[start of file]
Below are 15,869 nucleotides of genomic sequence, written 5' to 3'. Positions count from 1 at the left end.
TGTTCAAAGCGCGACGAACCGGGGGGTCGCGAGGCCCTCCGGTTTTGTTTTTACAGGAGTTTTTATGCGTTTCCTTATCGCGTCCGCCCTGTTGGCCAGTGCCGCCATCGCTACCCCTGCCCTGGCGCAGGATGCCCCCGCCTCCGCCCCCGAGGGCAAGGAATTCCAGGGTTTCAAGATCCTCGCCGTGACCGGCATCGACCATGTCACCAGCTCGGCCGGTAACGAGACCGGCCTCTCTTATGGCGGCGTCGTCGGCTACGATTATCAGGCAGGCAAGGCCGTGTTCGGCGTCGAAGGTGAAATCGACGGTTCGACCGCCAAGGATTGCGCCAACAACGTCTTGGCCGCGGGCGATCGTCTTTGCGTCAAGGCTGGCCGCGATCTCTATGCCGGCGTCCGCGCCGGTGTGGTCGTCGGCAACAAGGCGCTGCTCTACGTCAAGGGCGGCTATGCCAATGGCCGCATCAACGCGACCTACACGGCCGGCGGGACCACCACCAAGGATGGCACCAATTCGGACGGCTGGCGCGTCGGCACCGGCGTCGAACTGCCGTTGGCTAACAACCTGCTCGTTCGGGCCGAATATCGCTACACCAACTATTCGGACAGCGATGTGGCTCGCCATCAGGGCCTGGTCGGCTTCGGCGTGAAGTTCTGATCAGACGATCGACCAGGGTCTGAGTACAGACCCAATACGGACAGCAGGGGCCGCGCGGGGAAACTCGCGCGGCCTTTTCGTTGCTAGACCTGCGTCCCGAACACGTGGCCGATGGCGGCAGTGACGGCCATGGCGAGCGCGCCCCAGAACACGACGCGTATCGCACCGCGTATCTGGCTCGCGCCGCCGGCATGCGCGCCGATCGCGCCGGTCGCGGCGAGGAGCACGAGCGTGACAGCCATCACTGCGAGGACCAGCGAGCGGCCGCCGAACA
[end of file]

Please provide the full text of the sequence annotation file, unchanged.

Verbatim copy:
Below are 15,869 nucleotides of genomic sequence, written 5' to 3'. Positions count from 1 at the left end.
TGTTCAAAGCGCGACGAACCGGGGGGTCGCGAGGCCCTCCGGTTTTGTTTTTACAGGAGTTTTTATGCGTTTCCTTATCGCGTCCGCCCTGTTGGCCAGTGCCGCCATCGCTACCCCTGCCCTGGCGCAGGATGCCCCCGCCTCCGCCCCCGAGGGCAAGGAATTCCAGGGTTTCAAGATCCTCGCCGTGACCGGCATCGACCATGTCACCAGCTCGGCCGGTAACGAGACCGGCCTCTCTTATGGCGGCGTCGTCGGCTACGATTATCAGGCAGGCAAGGCCGTGTTCGGCGTCGAAGGTGAAATCGACGGTTCGACCGCCAAGGATTGCGCCAACAACGTCTTGGCCGCGGGCGATCGTCTTTGCGTCAAGGCTGGCCGCGATCTCTATGCCGGCGTCCGCGCCGGTGTGGTCGTCGGCAACAAGGCGCTGCTCTACGTCAAGGGCGGCTATGCCAATGGCCGCATCAACGCGACCTACACGGCCGGCGGGACCACCACCAAGGATGGCACCAATTCGGACGGCTGGCGCGTCGGCACCGGCGTCGAACTGCCGTTGGCTAACAACCTGCTCGTTCGGGCCGAATATCGCTACACCAACTATTCGGACAGCGATGTGGCTCGCCATCAGGGCCTGGTCGGCTTCGGCGTGAAGTTCTGATCAGACGATCGACCAGGGTCTGAGTACAGACCCAATACGGACAGCAGGGGCCGCGCGGGGAAACTCGCGCGGCCTTTTCGTTGCTAGACCTGCGTCCCGAACACGTGGCCGATGGCGGCAGTGACGGCCATGGCGAGCGCGCCCCAGAACACGACGCGTATCGCACCGCGTATCTGGCTCGCGCCGCCGGCATGCGCGCCGATCGCGCCGGTCGCGGCGAGGAGCACGAGCGTGACAGCCATCACTGCGAGGACCAGCGAGCGGCCGCCGAACA